HILAME is a free online resource for historical research licensed by Creative Commons CC BY-NC-SA 4.0. Any other use of the resource is strictly forbidden without the express written authorisation of the project directors.
The resource may be cited as follows
Dacosta, Arsenio; Díaz de Durana, José Ramón (dirs.). HILAME. Hidalgos / Labradoras / Mercaderes. Una prosopografía de los territorios cantábricos durante la baja Edad Media. Accessed dd/mm/yy. Available at: http://www.hilame.info/
HILAME should be considered common property, to be used and disseminated widely; share it as much as you want on your own platforms.
Exceptions to the license
The license CC BY-NC-SA 4.0 does not apply to other licenses used in HILAME, such as manuscript editions, document repertoires and texts and images used in related public presentations or events. Such contents may not be reproduced, distributed, altered or communicated without the express permission of their authors.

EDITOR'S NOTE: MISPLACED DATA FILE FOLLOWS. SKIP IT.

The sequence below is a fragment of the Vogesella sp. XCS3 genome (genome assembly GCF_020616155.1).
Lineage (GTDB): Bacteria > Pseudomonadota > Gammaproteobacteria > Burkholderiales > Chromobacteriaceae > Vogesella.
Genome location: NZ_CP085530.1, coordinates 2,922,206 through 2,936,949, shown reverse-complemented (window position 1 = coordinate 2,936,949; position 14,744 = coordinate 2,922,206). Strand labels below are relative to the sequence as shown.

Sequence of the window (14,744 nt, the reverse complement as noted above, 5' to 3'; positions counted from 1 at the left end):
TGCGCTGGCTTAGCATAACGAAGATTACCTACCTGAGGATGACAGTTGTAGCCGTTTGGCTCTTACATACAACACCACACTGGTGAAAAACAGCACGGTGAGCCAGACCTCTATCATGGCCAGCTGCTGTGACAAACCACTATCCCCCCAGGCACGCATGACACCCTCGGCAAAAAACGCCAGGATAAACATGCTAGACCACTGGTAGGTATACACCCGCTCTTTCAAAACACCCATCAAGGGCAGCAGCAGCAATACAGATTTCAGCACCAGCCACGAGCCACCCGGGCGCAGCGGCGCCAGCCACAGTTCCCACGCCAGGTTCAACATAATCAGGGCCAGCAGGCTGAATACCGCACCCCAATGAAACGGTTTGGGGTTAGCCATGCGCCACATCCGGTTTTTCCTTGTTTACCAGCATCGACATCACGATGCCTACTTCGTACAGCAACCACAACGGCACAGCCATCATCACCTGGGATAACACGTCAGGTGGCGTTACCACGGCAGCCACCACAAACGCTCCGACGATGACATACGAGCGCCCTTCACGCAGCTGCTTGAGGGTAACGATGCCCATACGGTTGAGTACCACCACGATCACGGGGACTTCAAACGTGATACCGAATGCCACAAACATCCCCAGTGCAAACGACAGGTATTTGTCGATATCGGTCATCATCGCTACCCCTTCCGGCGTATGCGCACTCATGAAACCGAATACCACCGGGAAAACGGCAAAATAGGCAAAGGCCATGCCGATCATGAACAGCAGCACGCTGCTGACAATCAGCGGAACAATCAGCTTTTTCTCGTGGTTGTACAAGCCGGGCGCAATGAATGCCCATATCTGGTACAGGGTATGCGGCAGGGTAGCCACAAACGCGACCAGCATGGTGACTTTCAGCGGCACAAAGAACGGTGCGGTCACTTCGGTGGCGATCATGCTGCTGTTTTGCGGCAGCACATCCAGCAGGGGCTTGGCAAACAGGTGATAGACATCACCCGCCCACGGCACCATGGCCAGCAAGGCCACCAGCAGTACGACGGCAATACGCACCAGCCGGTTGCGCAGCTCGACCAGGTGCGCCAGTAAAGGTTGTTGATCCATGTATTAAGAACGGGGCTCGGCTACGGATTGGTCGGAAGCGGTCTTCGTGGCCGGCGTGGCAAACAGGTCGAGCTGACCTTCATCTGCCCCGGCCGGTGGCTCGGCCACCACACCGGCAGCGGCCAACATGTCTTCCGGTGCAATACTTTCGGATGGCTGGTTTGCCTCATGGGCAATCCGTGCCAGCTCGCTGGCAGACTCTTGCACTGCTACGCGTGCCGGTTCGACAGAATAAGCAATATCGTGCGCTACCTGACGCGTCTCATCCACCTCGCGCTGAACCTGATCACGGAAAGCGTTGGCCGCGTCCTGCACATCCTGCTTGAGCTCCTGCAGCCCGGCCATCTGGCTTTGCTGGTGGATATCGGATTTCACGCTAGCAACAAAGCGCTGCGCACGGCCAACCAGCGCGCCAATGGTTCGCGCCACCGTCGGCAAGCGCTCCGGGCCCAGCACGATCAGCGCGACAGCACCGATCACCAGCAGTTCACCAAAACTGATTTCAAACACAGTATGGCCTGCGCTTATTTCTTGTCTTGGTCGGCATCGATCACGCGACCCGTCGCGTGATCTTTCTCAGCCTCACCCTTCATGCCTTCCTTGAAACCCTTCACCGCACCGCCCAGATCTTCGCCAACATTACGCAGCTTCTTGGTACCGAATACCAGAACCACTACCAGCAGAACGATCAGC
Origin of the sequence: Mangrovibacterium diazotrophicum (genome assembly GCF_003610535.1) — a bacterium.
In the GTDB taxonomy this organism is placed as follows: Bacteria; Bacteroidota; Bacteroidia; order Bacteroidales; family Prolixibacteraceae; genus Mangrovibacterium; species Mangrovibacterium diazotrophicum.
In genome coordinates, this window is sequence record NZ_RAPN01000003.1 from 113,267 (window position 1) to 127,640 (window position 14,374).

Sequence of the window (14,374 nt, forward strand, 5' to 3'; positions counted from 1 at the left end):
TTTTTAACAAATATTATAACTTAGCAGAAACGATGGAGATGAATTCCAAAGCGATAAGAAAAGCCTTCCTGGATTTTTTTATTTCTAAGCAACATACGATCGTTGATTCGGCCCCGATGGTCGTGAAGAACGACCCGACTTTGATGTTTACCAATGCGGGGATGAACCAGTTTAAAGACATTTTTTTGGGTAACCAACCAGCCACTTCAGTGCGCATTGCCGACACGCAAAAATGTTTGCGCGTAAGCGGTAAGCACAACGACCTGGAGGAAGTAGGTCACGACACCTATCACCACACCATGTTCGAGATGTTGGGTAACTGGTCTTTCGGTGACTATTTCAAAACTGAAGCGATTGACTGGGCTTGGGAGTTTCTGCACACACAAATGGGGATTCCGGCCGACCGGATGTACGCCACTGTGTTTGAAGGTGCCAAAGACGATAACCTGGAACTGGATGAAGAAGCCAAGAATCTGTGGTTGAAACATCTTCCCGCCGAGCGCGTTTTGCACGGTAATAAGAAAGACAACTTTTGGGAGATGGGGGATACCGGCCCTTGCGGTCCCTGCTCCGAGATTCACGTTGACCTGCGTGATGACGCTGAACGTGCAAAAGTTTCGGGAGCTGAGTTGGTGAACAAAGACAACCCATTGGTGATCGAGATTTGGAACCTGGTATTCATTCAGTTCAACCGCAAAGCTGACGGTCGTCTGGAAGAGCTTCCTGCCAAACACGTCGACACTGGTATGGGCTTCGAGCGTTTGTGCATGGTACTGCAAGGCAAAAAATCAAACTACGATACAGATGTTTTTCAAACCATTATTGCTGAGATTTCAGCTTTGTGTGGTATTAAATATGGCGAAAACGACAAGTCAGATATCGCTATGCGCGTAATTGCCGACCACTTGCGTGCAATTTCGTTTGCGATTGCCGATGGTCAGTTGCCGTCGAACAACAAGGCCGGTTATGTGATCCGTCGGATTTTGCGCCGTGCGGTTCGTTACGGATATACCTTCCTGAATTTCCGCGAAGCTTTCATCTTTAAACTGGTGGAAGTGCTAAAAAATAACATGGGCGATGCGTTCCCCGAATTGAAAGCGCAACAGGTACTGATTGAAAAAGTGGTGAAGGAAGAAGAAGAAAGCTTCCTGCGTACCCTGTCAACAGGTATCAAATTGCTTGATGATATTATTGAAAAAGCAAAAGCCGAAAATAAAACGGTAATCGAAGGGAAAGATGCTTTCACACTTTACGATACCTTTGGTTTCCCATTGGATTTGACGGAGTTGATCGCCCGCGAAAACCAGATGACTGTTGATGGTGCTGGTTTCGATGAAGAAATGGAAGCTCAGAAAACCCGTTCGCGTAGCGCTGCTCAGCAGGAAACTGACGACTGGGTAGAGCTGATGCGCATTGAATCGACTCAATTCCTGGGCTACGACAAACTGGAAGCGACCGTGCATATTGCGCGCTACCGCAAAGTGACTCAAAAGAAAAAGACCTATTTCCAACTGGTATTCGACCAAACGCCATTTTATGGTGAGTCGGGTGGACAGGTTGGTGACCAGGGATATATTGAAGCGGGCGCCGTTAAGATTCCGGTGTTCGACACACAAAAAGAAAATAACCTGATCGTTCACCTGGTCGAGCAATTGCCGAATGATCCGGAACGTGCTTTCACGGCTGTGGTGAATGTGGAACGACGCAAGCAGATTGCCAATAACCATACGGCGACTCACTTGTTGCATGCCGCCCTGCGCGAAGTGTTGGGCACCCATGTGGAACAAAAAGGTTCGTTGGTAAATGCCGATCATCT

The software used in the design of HILAME is open-source HTML and PHP under GNU GPL license. At present, we have a CMS in WordPress and a tailor-made application for the HILAME prosopography. The development of this open-source software and HILAME’s specific applications is the property of the Basque University System Consolidated Research Group Sociedad, Poder y Cultura (siglos XIV-XVIII), which does not override the moral rights of the designers and computer engineers who have taken part in the project.
Personal data provided by the users of the web www.hilame.info will be treated as confidential and will be incorporated into HILAME’s files in accordance with Ley Orgánica 15/1999 de 13 de diciembre, de Protección de Datos de Carácter Personal (LOPD) and la Ley 34/2002 de 11 de julio, de Servicios de la Sociedad de la Información y del Comercio Electrónico (LSSICE).
You can contact us at firstname.lastname@example.org.